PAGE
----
• Act as if you lived for this one speech your whole life and give it your all
  • You can fight off stage fright and fear of failure by knowing your subject. Having a commanding knowledge of your topic will show in you, just like not knowing your topic will show-even more so.
  • Practice your speech with someone else if possible, and ask him/her for input.
  • People say “Thank you” to signal that, yes, the speech is over. It is a very weak ending to a speech. You really shouldn’t thank the audience, any more than they should thank you. You have given the audience a significant experience and they have given you their polite (or enthusiastic) attention. Call it even.
  • Let the final, forceful sentence be the natural ending of your speech. Signal the end simply by smiling and stepping away from the lectern or podium. If you didn’t use a lectern (always a good idea), smile and wave, take a bow, or move to shake hands with someone to signal the end of your dazzling performance. The speech itself might have been a snore fest but at least you’ll have a polished exit.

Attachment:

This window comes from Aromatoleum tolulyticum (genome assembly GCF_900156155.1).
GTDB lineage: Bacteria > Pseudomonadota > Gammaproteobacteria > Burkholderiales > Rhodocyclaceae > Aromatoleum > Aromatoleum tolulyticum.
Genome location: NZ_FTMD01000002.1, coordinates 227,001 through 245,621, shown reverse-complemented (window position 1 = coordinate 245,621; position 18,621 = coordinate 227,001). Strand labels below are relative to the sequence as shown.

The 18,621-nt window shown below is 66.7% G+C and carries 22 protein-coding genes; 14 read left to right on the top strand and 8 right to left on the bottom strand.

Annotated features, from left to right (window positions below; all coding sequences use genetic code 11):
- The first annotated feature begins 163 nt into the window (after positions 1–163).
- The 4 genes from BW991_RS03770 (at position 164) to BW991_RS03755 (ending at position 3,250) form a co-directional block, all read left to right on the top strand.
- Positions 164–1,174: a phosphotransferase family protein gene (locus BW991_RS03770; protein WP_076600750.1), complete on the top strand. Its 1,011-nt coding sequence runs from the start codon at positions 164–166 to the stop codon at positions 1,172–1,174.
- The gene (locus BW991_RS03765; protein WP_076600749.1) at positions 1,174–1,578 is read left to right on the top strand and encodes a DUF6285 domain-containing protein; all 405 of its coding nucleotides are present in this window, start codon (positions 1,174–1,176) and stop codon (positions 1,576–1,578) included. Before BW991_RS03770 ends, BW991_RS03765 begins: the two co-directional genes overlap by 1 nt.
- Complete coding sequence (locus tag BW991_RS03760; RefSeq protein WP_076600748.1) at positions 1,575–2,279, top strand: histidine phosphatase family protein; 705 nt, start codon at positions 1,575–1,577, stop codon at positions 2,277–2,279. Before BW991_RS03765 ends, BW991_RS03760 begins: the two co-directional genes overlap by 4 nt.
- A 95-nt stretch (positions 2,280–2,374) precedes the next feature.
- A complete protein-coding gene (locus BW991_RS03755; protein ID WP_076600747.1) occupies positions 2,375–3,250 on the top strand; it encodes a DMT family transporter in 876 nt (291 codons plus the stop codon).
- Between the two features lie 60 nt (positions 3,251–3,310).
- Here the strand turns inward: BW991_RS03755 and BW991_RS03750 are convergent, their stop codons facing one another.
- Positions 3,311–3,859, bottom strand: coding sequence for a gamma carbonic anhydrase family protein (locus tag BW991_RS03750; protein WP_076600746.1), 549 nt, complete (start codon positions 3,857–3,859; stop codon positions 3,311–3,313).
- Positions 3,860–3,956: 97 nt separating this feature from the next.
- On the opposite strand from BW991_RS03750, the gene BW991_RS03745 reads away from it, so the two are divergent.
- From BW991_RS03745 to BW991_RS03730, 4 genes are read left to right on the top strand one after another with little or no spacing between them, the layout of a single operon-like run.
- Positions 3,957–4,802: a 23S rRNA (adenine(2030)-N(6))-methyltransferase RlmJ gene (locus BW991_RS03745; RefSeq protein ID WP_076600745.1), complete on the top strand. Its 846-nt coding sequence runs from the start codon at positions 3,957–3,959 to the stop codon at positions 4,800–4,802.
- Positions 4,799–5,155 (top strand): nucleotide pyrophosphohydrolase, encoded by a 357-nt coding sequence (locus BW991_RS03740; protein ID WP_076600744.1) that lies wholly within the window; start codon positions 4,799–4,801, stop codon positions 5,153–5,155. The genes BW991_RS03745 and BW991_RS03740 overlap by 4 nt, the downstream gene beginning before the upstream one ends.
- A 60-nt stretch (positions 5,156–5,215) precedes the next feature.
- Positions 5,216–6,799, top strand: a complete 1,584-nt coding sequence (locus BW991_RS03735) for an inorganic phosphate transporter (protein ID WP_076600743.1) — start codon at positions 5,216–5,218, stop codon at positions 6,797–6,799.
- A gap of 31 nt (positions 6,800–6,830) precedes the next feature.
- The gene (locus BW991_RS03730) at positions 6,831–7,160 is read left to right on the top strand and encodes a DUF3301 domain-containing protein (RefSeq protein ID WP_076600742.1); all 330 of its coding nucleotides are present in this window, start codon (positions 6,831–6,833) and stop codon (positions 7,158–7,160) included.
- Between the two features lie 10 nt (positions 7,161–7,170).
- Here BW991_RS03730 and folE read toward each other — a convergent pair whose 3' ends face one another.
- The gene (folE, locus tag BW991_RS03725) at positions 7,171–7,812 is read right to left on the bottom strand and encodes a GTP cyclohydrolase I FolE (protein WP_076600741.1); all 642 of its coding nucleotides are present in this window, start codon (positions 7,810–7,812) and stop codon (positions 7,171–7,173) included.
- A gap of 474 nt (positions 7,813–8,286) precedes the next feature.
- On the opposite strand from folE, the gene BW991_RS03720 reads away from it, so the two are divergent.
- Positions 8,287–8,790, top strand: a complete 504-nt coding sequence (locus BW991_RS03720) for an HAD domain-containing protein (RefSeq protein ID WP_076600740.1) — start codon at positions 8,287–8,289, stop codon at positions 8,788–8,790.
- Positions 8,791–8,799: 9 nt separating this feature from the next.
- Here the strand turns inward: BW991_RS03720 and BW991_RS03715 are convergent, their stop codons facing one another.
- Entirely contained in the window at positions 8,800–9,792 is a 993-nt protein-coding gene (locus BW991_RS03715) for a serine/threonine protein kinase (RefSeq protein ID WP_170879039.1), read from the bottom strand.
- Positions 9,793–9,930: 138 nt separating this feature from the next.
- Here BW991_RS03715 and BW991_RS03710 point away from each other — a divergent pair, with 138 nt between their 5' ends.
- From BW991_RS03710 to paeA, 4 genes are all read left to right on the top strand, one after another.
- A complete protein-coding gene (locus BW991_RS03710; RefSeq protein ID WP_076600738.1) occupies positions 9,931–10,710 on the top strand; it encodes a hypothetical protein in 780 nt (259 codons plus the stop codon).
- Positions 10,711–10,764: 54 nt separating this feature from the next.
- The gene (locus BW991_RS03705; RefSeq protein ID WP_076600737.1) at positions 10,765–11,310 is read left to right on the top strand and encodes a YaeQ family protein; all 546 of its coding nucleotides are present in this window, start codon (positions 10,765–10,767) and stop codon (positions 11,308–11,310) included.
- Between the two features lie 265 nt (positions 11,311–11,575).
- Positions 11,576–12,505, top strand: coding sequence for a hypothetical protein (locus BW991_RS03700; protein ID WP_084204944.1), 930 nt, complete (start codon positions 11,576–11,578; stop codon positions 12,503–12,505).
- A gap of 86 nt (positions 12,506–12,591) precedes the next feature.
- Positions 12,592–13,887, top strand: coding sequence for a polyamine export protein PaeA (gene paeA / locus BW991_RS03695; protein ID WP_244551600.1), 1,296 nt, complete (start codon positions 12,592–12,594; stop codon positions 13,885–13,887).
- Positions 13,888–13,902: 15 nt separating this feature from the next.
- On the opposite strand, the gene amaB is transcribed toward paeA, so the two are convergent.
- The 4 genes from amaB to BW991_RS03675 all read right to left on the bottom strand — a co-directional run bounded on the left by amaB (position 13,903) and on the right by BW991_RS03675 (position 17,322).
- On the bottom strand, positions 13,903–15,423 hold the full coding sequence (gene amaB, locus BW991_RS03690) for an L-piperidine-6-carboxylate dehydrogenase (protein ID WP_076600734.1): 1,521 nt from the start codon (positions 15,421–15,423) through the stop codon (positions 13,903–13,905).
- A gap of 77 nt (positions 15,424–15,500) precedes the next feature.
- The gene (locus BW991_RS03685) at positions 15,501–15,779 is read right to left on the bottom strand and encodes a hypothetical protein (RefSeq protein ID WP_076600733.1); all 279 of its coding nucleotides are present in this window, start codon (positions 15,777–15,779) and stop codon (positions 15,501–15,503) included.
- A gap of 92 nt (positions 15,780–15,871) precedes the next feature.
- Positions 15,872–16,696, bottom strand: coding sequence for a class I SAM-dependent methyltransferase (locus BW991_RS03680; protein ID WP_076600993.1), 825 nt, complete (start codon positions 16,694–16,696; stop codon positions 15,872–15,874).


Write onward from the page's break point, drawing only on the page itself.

• If the speech is followed by questions/answers, it’s OK to come BACK to the podium or front of the room when the applause dies down. You don’t have to stay up there.
  • If you are delivering a eulogy or some other solemn address, ditch the smile. Keep your voice and expression solemn and serious at all times. Just emulate a newscaster when they are bringing sad news.
  • Legendary Actor Anthony Quinn used this technique to give him confidence before an audience: Imagine a ray of energy emanating from deep in the earth and radiating up through your heels, up your spine, and then throughout your body. Keep this image in the back of your mind as you deliver your lines (er, speech).